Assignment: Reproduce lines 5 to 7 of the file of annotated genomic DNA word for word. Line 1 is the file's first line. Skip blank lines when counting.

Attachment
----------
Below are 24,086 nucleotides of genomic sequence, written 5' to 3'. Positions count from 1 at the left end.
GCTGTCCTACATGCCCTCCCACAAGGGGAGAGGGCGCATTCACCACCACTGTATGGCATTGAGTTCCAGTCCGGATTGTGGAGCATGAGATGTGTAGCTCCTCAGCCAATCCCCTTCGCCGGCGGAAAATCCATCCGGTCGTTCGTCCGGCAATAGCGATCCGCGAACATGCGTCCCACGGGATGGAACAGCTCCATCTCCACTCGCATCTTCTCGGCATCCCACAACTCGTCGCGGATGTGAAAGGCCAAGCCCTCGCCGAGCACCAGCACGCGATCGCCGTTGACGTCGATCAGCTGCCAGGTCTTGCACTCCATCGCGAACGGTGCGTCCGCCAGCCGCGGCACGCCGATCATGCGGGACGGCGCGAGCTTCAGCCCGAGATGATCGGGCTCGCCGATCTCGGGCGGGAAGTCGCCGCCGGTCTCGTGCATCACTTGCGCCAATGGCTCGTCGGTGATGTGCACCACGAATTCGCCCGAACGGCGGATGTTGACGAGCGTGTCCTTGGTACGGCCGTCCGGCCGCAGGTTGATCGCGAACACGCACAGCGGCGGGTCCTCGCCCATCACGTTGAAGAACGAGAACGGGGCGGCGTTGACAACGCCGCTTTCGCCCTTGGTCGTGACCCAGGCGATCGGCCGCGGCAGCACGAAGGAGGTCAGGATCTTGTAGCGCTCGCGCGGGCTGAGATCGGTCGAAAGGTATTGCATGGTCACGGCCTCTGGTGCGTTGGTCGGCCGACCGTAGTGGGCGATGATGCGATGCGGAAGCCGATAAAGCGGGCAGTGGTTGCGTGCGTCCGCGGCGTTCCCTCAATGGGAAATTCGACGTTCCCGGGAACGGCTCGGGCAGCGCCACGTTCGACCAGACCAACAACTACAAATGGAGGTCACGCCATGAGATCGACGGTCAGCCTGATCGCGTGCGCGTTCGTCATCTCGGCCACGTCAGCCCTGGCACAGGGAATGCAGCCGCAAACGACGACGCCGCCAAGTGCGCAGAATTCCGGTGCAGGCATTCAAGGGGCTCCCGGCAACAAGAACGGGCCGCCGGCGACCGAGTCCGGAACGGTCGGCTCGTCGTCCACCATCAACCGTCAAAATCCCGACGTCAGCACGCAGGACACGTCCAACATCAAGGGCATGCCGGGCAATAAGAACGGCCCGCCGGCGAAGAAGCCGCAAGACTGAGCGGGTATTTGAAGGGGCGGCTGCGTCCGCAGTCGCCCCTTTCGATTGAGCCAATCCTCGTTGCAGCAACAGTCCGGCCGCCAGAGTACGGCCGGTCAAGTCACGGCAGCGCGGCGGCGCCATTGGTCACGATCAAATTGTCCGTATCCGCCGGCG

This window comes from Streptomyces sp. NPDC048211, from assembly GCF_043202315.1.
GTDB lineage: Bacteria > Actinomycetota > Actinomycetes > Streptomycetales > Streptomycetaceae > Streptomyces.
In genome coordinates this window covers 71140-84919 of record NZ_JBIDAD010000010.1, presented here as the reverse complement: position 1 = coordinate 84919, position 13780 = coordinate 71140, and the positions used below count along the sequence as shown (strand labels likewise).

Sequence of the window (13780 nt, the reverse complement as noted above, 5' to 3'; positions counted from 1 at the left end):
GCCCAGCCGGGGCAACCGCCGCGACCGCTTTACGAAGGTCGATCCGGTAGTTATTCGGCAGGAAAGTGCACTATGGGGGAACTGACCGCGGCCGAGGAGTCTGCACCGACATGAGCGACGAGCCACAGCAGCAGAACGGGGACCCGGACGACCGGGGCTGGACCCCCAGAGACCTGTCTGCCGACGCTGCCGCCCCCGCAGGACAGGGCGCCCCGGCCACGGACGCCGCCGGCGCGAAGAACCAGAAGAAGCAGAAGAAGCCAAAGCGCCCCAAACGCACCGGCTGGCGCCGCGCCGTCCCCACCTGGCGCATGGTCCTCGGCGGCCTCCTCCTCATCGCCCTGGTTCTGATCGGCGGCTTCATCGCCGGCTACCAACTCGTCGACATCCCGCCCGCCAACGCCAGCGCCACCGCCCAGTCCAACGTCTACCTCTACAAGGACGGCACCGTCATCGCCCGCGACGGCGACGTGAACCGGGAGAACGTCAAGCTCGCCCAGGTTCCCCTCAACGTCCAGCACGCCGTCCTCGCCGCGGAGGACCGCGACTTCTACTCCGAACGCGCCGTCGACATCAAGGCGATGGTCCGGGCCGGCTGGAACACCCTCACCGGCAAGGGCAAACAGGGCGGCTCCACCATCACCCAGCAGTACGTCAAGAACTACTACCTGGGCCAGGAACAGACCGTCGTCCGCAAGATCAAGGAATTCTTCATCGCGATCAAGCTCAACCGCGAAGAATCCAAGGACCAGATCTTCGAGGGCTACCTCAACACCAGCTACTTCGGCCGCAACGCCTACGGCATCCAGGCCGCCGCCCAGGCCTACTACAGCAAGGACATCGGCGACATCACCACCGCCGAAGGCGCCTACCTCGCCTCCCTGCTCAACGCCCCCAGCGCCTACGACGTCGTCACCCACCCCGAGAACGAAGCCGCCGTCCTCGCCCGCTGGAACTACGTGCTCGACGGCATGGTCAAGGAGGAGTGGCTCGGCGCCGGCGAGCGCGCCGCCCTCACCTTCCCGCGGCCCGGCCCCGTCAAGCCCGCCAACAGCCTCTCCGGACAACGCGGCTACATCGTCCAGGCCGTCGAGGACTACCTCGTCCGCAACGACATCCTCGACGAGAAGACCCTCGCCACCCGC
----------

In genome coordinates this window covers 71140-84919 of record NZ_JBIDAD010000010.1, presented here as the reverse complement: position 1 = coordinate 84919, position 13780 = coordinate 71140, and the positions used below count along the sequence as shown (strand labels likewise).

Sequence of the window (13780 nt, the reverse complement as noted above, 5' to 3'; positions counted from 1 at the left end):
GCCCAGCCGGGGCAACCGCCGCGACCGCTTTACGAAGGTCGATCCGGTAGTTATTCGGCAGGAAAGTGCACTATGGGGGAACTGACCGCGGCCGAGGAGTCTGCACCGACATGAGCGACGAGCCACAGCAGCAGAACGGGGACCCGGACGACCGGGGCTGGACCCCCAGAGACCTGTCTGCCGACGCTGCCGCCCCCGCAGGACAGGGCGCCCCGGCCACGGACGCCGCCGGCGCGAAGAACCAGAAGAAGCAGAAGAAGCCAAAGCGCCCCAAACGCACCGGCTGGCGCCGCGCCGTCCCCACCTGGCGCATGGTCCTCGGCGGCCTCCTCCTCATCGCCCTGGTTCTGATCGGCGGCTTCATCGCCGGCTACCAACTCGTCGACATCCCGCCCGCCAACGCCAGCGCCACCGCCCAGTCCAACGTCTACCTCTACAAGGACGGCACCGTCATCGCCCGCGACGGCGACGTGAACCGGGAGAACGTCAAGCTCGCCCAGGTTCCCCTCAACGTCCAGCACGCCGTCCTCGCCGCGGAGGACCGCGACTTCTACTCCGAACGCGCCGTCGACATCAAGGCGATGGTCCGGGCCGGCTGGAACACCCTCACCGGCAAGGGCAAACAGGGCGGCTCCACCATCACCCAGCAGTACGTCAAGAACTACTACCTGGGCCAGGAACAGACCGTCGTCCGCAAGATCAAGGAATTCTTCATCGCGATCAAGCTCAACCGCGAAGAATCCAAGGACCAGATCTTCGAGGGCTACCTCAACACCAGCTACTTCGGCCGCAACGCCTACGGCATCCAGGCCGCCGCCCAGGCCTACTACAGCAAGGACATCGGCGACATCACCACCGCCGAAGGCGCCTACCTCGCCTCCCTGCTCAACGCCCCCAGCGCCTACGACGTCGTCACCCACCCCGAGAACGAAGCCGCCGTCCTCGCCCGCTGGAACTACGTGCTCGACGGCATGGTCAAGGAGGAGTGGCTCGGCGCCGGCGAGCGCGCCGCCCTCACCTTCCCGCGGCCCGGCCCCGTCAAGCCCGCCAACAGCCTCTCCGGACAACGCGGCTACATCGTCCAGGCCGTCGAGGACTACCTCGTCCGCAACGACATCCTCGACGAGAAGACCCTCGCCACCCGC